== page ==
Virtually the antithesis of the driving A-side "It's Called a Heart", the dry "Fly on the Windscreen" was a much more experimental piece - dark and filled with disturbing imagery. Indeed, while "It’s Called A Heart" grappled with love and its consequences, "Fly On The Windscreen" dealt with death, the torn heart of the flip now giving way to the torn bodies here.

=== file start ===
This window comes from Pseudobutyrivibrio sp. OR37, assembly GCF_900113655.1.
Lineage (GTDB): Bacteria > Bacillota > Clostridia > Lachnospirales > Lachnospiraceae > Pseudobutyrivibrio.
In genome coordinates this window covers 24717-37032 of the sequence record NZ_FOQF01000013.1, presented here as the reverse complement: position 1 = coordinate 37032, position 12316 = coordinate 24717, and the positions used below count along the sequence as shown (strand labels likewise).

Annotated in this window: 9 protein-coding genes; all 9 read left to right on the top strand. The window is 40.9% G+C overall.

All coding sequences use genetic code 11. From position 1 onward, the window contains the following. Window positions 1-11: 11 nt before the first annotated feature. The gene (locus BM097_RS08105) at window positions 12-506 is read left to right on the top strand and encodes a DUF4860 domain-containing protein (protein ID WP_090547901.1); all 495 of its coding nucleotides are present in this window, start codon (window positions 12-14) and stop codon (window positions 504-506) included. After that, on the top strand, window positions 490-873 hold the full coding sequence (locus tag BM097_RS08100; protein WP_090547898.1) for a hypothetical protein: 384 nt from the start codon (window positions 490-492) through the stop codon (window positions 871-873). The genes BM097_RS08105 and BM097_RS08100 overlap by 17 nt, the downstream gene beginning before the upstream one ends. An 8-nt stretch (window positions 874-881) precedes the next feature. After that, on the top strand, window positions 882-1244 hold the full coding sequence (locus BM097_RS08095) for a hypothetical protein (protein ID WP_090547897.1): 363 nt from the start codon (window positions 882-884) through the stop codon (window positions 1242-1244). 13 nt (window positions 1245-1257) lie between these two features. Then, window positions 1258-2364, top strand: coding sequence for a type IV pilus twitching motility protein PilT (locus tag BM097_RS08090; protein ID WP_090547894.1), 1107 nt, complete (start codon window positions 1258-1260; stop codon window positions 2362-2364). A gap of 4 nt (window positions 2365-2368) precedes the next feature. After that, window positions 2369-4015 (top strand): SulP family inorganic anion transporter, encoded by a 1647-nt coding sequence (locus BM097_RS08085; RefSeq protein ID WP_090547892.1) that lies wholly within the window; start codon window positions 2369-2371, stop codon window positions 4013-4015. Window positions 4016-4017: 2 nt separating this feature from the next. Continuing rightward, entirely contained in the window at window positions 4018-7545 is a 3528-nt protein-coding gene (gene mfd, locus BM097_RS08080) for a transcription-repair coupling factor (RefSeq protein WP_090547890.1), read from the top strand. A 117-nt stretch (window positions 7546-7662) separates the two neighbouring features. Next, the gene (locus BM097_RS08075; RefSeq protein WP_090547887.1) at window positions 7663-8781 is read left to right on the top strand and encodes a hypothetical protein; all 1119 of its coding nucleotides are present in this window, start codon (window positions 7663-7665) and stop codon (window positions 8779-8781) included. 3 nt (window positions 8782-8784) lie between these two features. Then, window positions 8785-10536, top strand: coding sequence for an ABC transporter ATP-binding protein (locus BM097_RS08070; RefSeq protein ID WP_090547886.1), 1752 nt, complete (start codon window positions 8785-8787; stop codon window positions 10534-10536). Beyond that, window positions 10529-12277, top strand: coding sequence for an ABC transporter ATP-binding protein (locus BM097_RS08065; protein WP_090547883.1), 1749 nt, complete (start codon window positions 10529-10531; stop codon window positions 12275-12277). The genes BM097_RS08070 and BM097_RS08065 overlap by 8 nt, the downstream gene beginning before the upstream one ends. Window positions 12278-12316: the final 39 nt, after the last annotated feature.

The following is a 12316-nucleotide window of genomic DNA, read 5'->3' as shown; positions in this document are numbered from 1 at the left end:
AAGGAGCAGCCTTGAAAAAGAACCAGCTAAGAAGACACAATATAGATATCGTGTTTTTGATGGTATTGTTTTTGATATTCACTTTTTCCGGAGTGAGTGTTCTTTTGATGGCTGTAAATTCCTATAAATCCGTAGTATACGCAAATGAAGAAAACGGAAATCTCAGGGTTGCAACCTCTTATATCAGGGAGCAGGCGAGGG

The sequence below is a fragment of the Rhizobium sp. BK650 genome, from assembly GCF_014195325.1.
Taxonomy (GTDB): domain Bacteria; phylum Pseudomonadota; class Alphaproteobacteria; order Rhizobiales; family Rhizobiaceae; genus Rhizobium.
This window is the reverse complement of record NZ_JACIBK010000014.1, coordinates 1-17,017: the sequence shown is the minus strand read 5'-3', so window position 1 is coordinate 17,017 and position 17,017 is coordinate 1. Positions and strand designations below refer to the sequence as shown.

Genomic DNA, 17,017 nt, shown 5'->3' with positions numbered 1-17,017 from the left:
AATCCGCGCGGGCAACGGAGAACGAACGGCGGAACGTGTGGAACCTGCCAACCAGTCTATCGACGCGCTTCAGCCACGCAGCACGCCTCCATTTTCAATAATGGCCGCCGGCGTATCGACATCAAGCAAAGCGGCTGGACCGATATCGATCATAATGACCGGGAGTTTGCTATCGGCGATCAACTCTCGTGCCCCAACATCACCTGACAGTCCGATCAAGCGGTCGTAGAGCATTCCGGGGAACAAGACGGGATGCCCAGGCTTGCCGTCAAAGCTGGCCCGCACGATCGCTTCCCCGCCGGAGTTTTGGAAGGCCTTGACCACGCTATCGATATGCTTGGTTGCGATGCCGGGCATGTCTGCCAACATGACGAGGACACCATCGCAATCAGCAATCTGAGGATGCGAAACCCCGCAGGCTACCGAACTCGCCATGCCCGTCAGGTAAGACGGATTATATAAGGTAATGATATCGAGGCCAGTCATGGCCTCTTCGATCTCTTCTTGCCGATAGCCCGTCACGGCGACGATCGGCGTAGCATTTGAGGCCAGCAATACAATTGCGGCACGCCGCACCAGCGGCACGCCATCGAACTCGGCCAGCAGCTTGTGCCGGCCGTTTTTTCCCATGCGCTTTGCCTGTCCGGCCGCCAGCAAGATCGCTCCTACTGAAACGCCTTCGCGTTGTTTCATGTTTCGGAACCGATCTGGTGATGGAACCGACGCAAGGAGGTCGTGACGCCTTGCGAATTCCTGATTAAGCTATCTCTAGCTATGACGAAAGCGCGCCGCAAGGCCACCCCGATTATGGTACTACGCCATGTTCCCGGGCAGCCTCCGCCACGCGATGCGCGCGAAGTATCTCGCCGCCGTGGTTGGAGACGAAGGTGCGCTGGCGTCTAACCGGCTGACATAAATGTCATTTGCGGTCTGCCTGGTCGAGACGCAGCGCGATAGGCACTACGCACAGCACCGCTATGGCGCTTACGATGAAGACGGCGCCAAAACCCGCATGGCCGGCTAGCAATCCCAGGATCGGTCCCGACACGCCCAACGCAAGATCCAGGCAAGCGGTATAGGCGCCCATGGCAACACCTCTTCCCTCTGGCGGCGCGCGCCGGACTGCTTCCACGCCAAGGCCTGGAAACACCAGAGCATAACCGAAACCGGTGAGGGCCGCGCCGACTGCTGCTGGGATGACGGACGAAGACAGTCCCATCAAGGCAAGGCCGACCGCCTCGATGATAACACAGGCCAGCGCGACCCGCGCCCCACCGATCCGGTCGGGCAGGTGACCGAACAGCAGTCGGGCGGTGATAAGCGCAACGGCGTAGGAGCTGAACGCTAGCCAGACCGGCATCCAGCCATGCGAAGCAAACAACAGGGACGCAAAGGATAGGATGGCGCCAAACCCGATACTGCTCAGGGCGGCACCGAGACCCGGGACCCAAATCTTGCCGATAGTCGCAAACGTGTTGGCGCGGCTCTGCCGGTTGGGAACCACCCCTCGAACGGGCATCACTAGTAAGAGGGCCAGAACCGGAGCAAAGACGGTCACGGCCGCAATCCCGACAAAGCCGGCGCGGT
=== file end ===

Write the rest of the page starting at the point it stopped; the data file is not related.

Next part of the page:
"Death is everywhere," Dave Gahan sings, "the more I look, the more I see, the more I feel a sense of urgency." Long before Freud, writers had noted the relationship between death and desire, and it’s this that composer Martin Gore explores so effectively, if disconcertedly, here. Musically, the song is equally unsettling, disparate melodies and riffs barely joining together, but still being knocked into an amorphous shape by the sharp crack of the beatbox. Included the following year, 1986, on Depeche Mode's Black Celebration album, "Fly On the Windscreen" is an evocative number, disquieting and dangerous, and one of the band's most intriguing compositions ever.